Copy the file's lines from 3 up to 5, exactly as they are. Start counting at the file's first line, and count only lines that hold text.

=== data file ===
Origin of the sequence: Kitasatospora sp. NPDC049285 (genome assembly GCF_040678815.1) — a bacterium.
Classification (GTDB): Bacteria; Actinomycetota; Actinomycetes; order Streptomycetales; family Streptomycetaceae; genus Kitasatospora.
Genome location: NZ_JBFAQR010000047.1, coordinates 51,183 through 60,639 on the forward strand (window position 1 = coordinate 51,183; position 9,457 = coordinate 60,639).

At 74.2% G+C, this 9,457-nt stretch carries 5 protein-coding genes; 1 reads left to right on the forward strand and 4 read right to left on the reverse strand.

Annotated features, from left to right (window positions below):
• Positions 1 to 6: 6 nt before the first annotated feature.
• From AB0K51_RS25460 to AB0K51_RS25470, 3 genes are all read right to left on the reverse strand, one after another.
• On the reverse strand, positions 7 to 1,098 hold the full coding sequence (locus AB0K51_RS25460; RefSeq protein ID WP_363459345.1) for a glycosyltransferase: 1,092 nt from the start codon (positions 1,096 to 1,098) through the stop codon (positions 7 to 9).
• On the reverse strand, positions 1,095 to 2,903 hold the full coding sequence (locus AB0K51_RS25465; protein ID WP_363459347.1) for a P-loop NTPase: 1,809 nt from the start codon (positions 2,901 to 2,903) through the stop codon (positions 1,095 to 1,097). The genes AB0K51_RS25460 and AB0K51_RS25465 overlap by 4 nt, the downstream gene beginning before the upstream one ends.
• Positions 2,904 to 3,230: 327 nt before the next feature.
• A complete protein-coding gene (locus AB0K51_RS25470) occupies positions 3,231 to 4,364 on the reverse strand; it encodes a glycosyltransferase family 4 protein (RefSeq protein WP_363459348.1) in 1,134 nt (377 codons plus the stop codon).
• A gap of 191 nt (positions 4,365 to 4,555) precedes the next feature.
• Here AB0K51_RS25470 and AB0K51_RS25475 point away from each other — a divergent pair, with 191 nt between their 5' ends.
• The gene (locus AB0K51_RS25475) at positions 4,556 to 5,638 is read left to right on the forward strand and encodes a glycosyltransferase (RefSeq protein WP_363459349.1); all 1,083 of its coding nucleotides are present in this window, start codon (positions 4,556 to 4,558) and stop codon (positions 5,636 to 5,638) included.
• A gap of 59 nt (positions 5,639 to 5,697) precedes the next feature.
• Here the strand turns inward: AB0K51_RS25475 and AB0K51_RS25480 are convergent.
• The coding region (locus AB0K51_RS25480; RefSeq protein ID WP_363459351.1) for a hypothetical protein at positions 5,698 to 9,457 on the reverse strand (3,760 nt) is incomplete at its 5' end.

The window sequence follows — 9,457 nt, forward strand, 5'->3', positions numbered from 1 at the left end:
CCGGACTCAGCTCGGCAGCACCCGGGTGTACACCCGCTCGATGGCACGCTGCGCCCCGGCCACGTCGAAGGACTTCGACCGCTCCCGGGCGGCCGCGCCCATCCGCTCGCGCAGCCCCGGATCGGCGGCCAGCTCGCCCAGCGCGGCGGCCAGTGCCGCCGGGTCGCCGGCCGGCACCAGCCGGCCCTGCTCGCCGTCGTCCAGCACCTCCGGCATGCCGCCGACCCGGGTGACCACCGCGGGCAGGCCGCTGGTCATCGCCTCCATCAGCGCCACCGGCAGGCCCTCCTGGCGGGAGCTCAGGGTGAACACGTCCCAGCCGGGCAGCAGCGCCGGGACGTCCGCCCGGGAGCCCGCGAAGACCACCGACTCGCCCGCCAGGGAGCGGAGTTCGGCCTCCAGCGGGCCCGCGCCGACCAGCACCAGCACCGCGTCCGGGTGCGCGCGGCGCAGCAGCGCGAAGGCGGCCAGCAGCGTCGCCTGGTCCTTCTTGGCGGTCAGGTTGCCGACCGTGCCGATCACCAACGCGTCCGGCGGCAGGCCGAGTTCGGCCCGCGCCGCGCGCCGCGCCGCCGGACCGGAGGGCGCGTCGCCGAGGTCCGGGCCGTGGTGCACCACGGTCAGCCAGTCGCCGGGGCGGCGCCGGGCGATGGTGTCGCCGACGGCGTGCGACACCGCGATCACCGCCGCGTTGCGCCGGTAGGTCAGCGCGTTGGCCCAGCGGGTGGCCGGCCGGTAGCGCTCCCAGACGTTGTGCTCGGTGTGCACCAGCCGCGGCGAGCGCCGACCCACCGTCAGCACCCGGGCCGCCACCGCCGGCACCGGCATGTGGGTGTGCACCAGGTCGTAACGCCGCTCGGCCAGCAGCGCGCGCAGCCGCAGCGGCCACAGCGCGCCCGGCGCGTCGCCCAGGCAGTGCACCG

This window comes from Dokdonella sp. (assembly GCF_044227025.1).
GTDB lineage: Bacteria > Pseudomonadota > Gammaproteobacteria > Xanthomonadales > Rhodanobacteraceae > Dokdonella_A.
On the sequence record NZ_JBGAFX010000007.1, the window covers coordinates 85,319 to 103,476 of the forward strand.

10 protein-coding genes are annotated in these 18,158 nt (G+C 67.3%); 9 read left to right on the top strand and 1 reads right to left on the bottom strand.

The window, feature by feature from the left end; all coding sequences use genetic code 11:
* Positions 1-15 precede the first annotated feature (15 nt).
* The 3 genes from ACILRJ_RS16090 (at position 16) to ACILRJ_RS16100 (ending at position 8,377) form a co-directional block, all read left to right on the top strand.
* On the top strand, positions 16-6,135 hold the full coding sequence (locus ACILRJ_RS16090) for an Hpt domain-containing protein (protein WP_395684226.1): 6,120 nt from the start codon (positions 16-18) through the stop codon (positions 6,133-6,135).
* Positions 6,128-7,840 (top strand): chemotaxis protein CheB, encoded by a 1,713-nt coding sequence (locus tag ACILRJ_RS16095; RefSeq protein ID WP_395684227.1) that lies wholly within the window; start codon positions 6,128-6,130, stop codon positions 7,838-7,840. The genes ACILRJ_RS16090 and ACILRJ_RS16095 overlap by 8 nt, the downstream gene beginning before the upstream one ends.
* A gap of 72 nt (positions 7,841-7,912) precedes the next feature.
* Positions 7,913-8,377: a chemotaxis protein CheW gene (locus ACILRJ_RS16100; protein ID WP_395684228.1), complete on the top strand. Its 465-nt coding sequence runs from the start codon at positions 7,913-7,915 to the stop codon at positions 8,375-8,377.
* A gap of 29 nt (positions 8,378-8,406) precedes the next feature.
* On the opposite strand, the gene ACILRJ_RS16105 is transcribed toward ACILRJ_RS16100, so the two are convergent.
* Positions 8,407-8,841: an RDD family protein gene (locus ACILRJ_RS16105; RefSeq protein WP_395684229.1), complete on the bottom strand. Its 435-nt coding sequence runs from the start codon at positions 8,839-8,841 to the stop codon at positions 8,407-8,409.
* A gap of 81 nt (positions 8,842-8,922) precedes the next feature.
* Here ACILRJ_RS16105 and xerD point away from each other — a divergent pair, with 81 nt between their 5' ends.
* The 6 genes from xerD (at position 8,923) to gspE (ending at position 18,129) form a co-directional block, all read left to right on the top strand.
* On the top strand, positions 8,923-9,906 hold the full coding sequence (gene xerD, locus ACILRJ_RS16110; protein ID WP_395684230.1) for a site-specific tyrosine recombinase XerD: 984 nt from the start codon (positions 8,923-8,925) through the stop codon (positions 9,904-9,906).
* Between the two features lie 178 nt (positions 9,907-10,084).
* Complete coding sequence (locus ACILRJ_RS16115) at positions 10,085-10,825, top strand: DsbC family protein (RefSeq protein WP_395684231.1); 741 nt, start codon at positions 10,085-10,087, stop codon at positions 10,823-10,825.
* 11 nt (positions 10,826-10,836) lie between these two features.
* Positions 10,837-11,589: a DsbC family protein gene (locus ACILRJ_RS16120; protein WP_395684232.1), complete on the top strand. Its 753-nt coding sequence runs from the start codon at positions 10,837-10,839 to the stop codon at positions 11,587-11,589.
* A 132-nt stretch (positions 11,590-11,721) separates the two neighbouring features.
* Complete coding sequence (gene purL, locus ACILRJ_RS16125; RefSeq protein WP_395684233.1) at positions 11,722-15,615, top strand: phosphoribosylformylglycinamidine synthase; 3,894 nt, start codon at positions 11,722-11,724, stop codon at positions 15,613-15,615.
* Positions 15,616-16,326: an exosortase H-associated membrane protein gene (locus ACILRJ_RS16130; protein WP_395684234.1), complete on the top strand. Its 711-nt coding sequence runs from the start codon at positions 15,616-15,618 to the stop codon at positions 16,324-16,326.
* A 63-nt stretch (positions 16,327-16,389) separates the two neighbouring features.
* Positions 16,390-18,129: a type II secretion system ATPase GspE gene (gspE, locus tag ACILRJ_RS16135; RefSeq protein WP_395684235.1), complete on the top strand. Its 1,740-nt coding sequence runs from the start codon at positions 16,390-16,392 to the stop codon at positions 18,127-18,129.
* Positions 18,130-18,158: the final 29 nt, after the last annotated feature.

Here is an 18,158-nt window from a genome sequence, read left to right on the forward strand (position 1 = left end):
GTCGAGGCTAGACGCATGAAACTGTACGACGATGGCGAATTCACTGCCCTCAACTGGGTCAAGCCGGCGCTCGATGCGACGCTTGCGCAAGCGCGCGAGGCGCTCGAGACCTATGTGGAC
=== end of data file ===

Genome location: NZ_JBFAQR010000047.1, coordinates 51,183 through 60,639 on the forward strand (window position 1 = coordinate 51,183; position 9,457 = coordinate 60,639).

At 74.2% G+C, this 9,457-nt stretch carries 5 protein-coding genes; 1 reads left to right on the forward strand and 4 read right to left on the reverse strand.

Annotated features, from left to right (window positions below):